To evaluate the relationship between Bendectin and limb reduction defects, an epidemiologist would take a sample of the population and compare the frequency of birth defects in children whose mothers took Bendectin with the frequency of defects in children whose mothers did not. The ratio derived from this comparison would be an estimate of the "relative risk" associated with Bendectin. For an epidemiological study to show causation under a preponderance standard, "the relative risk of limb reduction defects arising from the epidemiological data . . .
will, at a minimum, have to exceed '2'." That is, the study must show that children whose mothers took Bendectin are more than twice as likely to develop limb reduction birth defects as children whose mothers did not. While plaintiffs' epidemiologists make vague assertions that there is a statistically significant relationship between Bendectin and birth defects, none states that the relative risk is greater than two. These studies thus would not be helpful, and indeed would only serve to confuse the jury, if offered to prove rather than refute causation. A relative risk of less than two may suggest teratogenicity, but it actually tends to disprove legal causation as it shows that Bendectin does not double the likelihood of birth defects.
Daubert v. Merrell Dow Pharmaceuticals, 43 F.3d 1311, 1321 (9th Cir.1995). (internal citations omitted) (emphasis added).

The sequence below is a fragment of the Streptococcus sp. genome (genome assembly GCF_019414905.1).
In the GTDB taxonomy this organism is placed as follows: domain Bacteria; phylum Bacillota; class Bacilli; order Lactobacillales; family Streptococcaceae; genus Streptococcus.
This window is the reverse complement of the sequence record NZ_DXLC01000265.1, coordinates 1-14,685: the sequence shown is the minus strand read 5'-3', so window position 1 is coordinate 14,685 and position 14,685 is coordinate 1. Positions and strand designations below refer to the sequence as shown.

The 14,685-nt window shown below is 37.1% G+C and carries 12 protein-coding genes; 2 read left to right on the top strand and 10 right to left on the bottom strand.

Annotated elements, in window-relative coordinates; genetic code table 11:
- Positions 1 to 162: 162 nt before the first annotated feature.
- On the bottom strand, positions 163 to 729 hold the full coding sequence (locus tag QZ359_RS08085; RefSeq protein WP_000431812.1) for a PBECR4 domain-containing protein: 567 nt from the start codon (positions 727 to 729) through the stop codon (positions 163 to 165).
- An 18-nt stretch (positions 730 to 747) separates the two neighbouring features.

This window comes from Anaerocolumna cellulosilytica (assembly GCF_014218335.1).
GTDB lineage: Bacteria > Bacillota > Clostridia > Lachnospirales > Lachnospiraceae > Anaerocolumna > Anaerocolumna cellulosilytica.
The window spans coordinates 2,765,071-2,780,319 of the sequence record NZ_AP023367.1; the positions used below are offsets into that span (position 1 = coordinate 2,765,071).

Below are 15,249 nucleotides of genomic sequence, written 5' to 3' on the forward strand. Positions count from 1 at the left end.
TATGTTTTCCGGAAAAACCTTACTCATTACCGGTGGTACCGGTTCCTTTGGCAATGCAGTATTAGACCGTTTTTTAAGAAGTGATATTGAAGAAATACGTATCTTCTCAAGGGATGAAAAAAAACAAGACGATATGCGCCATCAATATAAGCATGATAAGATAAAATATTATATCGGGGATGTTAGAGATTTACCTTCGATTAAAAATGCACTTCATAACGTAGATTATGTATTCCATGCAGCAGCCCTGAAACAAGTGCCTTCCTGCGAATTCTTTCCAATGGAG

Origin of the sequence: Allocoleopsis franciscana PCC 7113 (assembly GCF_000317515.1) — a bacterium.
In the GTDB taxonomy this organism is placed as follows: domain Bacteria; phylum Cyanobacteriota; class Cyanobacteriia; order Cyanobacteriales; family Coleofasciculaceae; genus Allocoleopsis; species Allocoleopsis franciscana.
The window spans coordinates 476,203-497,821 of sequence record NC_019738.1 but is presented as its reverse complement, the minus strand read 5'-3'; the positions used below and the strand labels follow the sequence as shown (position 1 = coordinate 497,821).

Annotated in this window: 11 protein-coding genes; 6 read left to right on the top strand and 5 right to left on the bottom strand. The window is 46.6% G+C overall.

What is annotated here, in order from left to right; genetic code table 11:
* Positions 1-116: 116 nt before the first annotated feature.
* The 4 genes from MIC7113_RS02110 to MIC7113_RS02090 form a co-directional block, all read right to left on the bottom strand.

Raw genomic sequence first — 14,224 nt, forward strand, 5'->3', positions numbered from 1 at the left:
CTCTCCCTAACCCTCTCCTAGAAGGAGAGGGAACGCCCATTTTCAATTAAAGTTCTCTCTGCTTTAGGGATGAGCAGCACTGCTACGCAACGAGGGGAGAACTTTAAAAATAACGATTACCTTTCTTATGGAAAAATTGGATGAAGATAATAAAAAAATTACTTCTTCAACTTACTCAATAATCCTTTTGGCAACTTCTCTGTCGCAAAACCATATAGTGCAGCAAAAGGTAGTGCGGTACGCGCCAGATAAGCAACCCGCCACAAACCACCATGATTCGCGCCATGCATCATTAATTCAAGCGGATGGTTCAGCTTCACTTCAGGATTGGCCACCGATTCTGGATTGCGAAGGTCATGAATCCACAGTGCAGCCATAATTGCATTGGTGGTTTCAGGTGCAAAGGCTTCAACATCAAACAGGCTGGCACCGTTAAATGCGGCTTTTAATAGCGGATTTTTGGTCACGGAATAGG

Thus, for an epidemiological opinion to show causation under the Federal courts’ preponderance standard, the opinion must be based on data showing that exposure to a particular risk factor increases the relative risk of developing the disease outcome by a factor of two or greater. Studies that show people are slightly more likely to develop a disease when exposed to a risk factor would not satisfy this standard.
It is important to understand that relative risk relates to only one component of injury/disease causation analysis—the concept of general causation, which is a question of whether a risk factor is capable of causing a particular disease. Even if an expert can successfully establish general causation by showing that a risk factor more than doubles the relative risk of developing a disease, the expert must still establish specific causation by showing that the patient’s exposure to the risk factor actually did cause the disease.
In traumatic brain injury litigation, in support of claims for future medical expenses, experts commonly assert that a person who has sustained a TBI will develop a variety of conditions in the future as a result of the TBI. Common examples include neuropsychiatric conditions such as Alzheimer’s disease. However, even if the expert testifies that the research shows increased incidence of certain diseases in people that have sustained a TBI, it does not necessarily mean that the expert can reliably testify, consistent with the Daubert principles, that a TBI can cause (or will cause) the future outcome. Understanding how relative risk works can help attorneys critically evaluate, and if necessary, challenge, an expert’s opinion on causation or prognosis in such cases.